When it became known that Hazrat Fakharuddin Iraqi had been named head of the Suharwardi Order, some in the order became jealous and denounced him to the Sultan who sought to have ‘Iraqi arrested. Hazrat Fakharuddin Iraqi fled the area with a few close companions, and they eventually made their way to Makkah and Medina. Later they moved north to Konya in Turkey. This was Konya at the time of Rumi. ‘Iraqi often listened to Rumi teach and recite poetry, and later attended Rumi’s funeral.
Although Hazrat Fakharuddin Iraqi was nominally the head (in exile) of a large and respected Sufi order, he humbly became the disciple of another Sufi master—Hazrat Sadruddin Qunawi(RA), who also lived in Konya at the time. Hazrat Sadruddin Qunawi (RA) was the son-in-law of the recently deceased Sufi philosopher Shaikh Ibn’Arabi (RA). Although less known in the West today Hazrat Sadruddin Qunawi(RA) was perhaps the pre-eminent Sufi teacher in Konya at the time, even better known than his neighbor Rumi. Hazrat Fakharuddin Iraqi was deeply devoted Hazrat Sadruddin Qunawi (RA) and to the teachings of Ibn ‘Arabi (RA). It was a series of speeches Hazrat Sadruddin Qunawi(RA) delivered on the esoteric meaning of Ibn ‘Arabi’s great works that inspired Hazrat Fakharuddin Iraqi (RA)to compose his own masterpiece of commentary and poetry named theLama’at or Divine Flashes.
When Fakhruddin ‘Iraqi died he was buried near Ibn ‘Arabi’s (RA)tomb.
Baha-ud-din Zakariya’s(RA) successor then was his son Shaikh Sadruddin‘Arif(RA). His disciple, Amir Husayn (RA), the author of “Zad-al-Musafirin”, wrote several works on the doctrine Wahdat al-Wujud.Shaikh Arif’s (RA). Son and caliph, Shaikh Ruknuddin. was highly respected by the Delhi Sultans from ‘Alauddin Khilji to Muhammad IbnTughlaq.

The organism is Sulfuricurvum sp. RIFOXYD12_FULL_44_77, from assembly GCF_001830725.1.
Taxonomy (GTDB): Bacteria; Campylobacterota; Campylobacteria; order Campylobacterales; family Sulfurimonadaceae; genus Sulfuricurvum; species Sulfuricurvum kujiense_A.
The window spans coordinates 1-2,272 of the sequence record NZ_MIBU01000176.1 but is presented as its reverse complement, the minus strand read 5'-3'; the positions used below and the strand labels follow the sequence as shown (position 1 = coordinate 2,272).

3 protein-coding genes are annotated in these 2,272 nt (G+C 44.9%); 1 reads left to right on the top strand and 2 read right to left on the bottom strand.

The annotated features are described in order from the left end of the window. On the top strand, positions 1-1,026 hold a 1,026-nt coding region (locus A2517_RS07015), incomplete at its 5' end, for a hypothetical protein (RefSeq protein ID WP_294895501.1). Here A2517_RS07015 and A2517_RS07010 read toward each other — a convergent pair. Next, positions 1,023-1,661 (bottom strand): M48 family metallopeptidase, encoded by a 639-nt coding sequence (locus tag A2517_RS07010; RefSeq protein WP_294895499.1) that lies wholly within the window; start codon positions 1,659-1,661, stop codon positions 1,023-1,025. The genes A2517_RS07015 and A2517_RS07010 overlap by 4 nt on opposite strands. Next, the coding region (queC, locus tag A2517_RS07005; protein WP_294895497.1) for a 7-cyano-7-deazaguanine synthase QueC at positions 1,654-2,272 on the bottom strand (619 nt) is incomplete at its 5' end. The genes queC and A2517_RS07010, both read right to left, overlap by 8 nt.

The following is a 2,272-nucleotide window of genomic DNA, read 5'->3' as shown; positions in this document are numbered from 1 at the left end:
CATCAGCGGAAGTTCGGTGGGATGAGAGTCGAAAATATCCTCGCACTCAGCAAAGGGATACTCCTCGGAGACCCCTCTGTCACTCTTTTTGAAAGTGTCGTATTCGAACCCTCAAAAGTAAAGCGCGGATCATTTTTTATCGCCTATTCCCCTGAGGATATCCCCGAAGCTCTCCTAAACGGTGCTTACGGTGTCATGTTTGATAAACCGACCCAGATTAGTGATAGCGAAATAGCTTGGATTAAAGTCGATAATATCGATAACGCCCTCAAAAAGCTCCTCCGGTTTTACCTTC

After the death of Shaikh Ruknuddin (RA) the Suhrawardiyya silsiladeclined in Multan but became popular in other provinces like Kutch, Gujarat, Punjab, Kashmir and even Delhi. Suharwardiya order of Sufism became popular in Bengal (Contemporary Relevance of Sufism, 1993,published by Indian Council for Cultural relations).It was popularized and revitalized by Hazrat Jalaluddin Surkh-PoshBukhari(RA) known as Makhdum Jahaniyan, the world traveler. He was puritan and strongly objected the Hindu influences to Muslim social and religious practices.
Another contemporary mystic who is worthy of mention was Shaikh Sharfuddin Yahya Manairi. (d. 1380 AD). He belonged to the Firdausia order, a branch of Suhrawardiyya. He compiled several books, i.e. “Fawaid al-Muridin”, “Irshadat al-Talibin”,”Rahat al-Qulub”, etc.
Another al-Suhrawardi was the well known Shihabuddin Yahya as-Suhrawardi (1153 – 1191) who was a shia and founder of the Illuminationist school.

The Suhrawardi school is characterised by its strong commitment to Sunni orthodoxy. Suhrawardiya has its origins in the teaching of Diya al-din Abu ‘n-Najib as-Suhrawardi (1097-1168). After studying Islamic law in Baghdad Abu n-Najib went to live by the river Tigris where he set up a retreat and gathered a group of disciples. The ordered became particularly influential through the work of Abu ‘n-Najib’s nephew, Shihab ad-din Abu Hafs ‘Umar (1145-1234). Shihab ad-din acquired the support of the caliph and attracted sufis from all over the world to hear him teach.

According to Abu al-Najib al-Suhrawardi (r.a), the Sufi must greet and honour all guests, and share with them whatever pure food or drink is available without fuss or ceremony. The guest, in turn, should sit where placed by the host, and express appreciation.

After the death of Najib al-Din, the tariqa was substantially developed by his nephew, the hugely influential Sahib al-Din Abu Hafs Umar ibn Abd’allah Suhrawardi [1234 CE]. Sahib al-Din Abu Hafs studied under Najib al-Din, and wrote the treatise the Awaarif al-Maarif, which became even more popular and widely read, as it enhanced the influence of the Suhrawardiyya in the sub-continent. The Awaarif al-Maarif is considered one of the real classics of tasawwuf today.